Open letter to Mayor Michael Smith and council:
I had to leave before your discussion at the end of the March 4th council meeting, but caught it all the next day on Shaw TV.
I suppose I am naive, but I thought the council meeting was intended to listen to the community. Then, perhaps I expected that, at the very least, more definitive guidelines beyond those of staff for corrections to the overall Grosvenor plan would be in order, since Grosvenor might otherwise be wasting their time.
Instead, I realize that the meeting was merely a forum for the public to vent, and that Mayor Smith and Coun. Trish Panz in particular had already decided that this Grosvenor plan is fine and dandy, and that there is a need to get on with it in a hurry because much has been spent to get to this point.
I now hear that funds to pay for the new public safety building are no longer the issue when I thought that was the reason for the $37-million sale of our greatest property asset to a company that could afford to pay that price! Whatever adjustments staff made were just fine with Smith and Panz. None of the very real concerns of the community were addressed or defended very hard by anyone, but there was great concern indeed for the interests of the "world-class architect" and "world-class developer" who must not feel insulted.
The emphasis on the word "corporation," by the mayor, seems to imply that the object of the "corporation" of the District of West Vancouver is to make a profit. Is that correct? I am not sure how to understand that.
The Community Charter states that a municipality is a corporation of the residents of its area and the governing body is its council. The purposes include "providing for stewardship of the public assets of its community, and fostering the economic, social and environmental well-being of its community."
I question the substance of your stewardship of the assets of Ambleside at the site presently occupied by the police station in the 1300-block Marine Drive, and feel that council needs to spend a little more time protecting the citizens' rights and less time endorsing and supporting the grandiose dreams of a very small business group, thus facilitating the exploitation of our home community by Grosvenor.
To refer to the Ambleside community as the "Gaza Strip," is at best insensitive to a very real struggling community. To have an elected official repeat this term at a public meeting is simply unacceptable. The contempt shown in this outburst for the people of Ambleside is quite clear.
It is plainly obvious to all residents that the people who want this huge building on that wonderful site expect financial gain. Of course Grosvenor does. The many real estate people who speak for it at gatherings and meetings stand to make huge commissions on the bigger-the-better offerings in the market.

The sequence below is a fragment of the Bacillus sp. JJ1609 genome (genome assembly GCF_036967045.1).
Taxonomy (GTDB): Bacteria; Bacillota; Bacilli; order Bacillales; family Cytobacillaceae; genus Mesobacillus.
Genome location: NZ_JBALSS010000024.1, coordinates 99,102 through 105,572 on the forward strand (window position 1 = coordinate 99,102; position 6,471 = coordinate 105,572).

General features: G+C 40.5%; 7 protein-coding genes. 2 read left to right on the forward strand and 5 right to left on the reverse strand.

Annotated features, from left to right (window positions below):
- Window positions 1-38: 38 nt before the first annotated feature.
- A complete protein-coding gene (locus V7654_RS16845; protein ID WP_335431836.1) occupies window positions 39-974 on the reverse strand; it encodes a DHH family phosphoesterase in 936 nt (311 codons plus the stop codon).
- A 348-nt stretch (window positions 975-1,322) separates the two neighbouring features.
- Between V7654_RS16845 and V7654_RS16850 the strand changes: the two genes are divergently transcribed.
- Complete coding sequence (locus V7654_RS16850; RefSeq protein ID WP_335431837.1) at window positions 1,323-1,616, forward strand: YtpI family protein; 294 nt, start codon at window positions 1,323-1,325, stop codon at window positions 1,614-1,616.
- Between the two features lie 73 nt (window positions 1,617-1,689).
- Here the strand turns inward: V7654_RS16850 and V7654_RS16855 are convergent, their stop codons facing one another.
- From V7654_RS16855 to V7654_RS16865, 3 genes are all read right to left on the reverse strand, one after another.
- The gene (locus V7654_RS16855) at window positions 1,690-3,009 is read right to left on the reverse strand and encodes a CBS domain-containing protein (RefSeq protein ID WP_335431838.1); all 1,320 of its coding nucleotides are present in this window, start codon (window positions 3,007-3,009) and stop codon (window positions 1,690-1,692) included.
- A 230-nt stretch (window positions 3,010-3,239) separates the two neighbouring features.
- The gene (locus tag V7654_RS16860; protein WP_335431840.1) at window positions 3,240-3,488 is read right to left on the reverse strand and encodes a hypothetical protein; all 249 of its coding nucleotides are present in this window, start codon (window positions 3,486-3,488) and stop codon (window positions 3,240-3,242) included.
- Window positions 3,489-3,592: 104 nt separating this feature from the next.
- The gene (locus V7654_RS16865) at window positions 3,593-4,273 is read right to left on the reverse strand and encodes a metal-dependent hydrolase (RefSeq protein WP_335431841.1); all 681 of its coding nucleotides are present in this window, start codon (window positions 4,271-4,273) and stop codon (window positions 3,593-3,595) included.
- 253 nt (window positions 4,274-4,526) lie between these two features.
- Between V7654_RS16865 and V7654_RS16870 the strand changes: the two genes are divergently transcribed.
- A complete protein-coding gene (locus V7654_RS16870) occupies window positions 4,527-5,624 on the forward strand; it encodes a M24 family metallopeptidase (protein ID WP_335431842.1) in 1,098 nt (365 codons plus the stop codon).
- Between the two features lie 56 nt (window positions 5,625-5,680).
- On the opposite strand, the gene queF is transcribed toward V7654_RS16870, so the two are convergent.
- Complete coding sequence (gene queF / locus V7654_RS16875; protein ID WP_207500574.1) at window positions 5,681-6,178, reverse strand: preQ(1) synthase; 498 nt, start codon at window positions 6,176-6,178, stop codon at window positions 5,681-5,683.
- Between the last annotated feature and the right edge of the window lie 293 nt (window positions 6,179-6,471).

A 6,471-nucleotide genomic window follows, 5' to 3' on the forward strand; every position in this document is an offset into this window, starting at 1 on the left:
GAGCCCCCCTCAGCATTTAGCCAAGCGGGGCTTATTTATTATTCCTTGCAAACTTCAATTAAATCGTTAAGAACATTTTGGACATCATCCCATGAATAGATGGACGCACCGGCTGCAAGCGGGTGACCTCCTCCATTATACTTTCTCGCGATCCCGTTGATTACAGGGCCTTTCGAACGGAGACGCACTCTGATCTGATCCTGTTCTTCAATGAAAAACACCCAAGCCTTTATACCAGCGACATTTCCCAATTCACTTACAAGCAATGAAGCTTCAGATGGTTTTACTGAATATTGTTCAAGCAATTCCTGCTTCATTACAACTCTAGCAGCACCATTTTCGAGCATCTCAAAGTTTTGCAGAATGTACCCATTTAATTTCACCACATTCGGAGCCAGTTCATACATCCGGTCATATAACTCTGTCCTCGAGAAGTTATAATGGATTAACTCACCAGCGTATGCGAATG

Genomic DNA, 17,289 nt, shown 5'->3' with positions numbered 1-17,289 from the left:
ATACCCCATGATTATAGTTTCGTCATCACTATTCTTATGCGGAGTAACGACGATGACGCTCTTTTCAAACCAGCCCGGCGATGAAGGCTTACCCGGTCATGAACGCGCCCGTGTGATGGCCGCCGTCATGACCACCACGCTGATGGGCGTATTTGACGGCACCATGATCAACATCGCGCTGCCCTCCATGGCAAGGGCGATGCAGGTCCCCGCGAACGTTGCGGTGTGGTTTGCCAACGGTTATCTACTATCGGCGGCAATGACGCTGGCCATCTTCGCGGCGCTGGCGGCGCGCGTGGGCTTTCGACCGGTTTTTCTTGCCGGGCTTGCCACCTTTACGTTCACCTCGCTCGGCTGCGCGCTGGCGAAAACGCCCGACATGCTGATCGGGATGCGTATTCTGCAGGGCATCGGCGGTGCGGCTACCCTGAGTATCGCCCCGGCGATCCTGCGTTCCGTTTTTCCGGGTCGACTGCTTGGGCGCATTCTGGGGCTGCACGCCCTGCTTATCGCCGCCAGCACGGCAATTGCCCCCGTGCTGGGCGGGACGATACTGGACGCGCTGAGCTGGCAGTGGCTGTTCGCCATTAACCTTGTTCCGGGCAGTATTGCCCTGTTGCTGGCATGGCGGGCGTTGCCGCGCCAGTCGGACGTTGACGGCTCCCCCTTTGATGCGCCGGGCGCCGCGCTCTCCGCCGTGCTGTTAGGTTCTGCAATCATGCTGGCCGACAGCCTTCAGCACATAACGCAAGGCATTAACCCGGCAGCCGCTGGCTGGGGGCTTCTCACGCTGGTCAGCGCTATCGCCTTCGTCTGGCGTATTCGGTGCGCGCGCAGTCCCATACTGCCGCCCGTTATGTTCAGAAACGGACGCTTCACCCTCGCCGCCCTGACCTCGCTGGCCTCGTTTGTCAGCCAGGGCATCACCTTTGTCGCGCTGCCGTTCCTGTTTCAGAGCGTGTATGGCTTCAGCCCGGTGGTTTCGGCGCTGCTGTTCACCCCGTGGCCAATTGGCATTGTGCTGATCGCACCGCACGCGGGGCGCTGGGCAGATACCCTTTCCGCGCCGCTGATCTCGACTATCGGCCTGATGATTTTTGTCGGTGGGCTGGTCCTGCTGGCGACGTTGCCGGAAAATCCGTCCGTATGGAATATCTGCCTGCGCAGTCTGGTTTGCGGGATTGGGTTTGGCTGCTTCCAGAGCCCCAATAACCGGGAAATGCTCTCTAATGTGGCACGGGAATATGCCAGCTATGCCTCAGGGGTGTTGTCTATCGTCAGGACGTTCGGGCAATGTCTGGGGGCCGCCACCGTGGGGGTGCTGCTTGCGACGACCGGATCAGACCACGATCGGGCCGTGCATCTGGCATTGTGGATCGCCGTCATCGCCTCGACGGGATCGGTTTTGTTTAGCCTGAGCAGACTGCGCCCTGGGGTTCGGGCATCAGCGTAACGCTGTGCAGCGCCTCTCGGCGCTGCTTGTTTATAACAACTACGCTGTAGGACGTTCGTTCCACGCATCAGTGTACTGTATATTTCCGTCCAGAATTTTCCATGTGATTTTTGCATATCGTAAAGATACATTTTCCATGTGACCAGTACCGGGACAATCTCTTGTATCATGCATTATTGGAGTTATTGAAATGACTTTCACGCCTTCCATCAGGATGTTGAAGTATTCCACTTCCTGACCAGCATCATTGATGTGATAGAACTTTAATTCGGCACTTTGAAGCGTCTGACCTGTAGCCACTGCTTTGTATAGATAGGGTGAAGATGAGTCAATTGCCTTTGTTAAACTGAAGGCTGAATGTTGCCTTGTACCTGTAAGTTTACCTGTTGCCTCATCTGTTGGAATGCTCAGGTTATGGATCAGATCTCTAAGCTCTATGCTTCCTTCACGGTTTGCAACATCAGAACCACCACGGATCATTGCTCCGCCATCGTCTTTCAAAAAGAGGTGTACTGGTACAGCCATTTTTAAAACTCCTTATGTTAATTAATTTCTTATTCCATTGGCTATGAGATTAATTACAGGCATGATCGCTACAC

The chamber of commerce, which has also been involved at every opportunity, represents business owners who have been waiting for rezoning in order to profiteer from this community - which has deserved better treatment than has been meted out for the last 15 or 20 years (hence the mayor's term "disgraceful neighbourhood") while corporate interests have speculated and bided their time.
If the Grosvenor plan was not solely about profiteering, we would have had real options from which to choose. This plan adds nothing to the community, but exploits the neighbourhood for the sake of a marketable commodity. This is not a building for anyone in this community: our residents have been discounted in favour of business interests, even though a great many people have attempted to participate throughout the whole process - at public events, in letters and petitions - calling for restricting the buildings on the block to no more than four storeys, to fit the beachside and recreational scene. The delightful drawings presented at the fairs were misleading, since maximum size was evidently the object from the beginning. It is about maximizing profits for a very few at the very real expense, monetary and otherwise, of Ambleside residents.
The "consultation process gave teens a big say in design of Room 14" of the library, said the North Shore News. Well, it is obvious that consultation ignored the citizens of Ambleside throughout the whole expensive process in favour of the highly mobilized business community.
We have an official community plan to protect citizens and neighbourhoods from this kind of exploitation. Council has decided that this OCP need not be followed for "special" sites. "Special" shouldn't mean merely entitled.
This is about subsidy - Ambleside property owners subsidizing business. Inherently wrong.
Council needs to spend a little more time protecting citizens' rights and less time propping up the grandiose dreams of a very small business community.
Gail Cotter, West Vancouver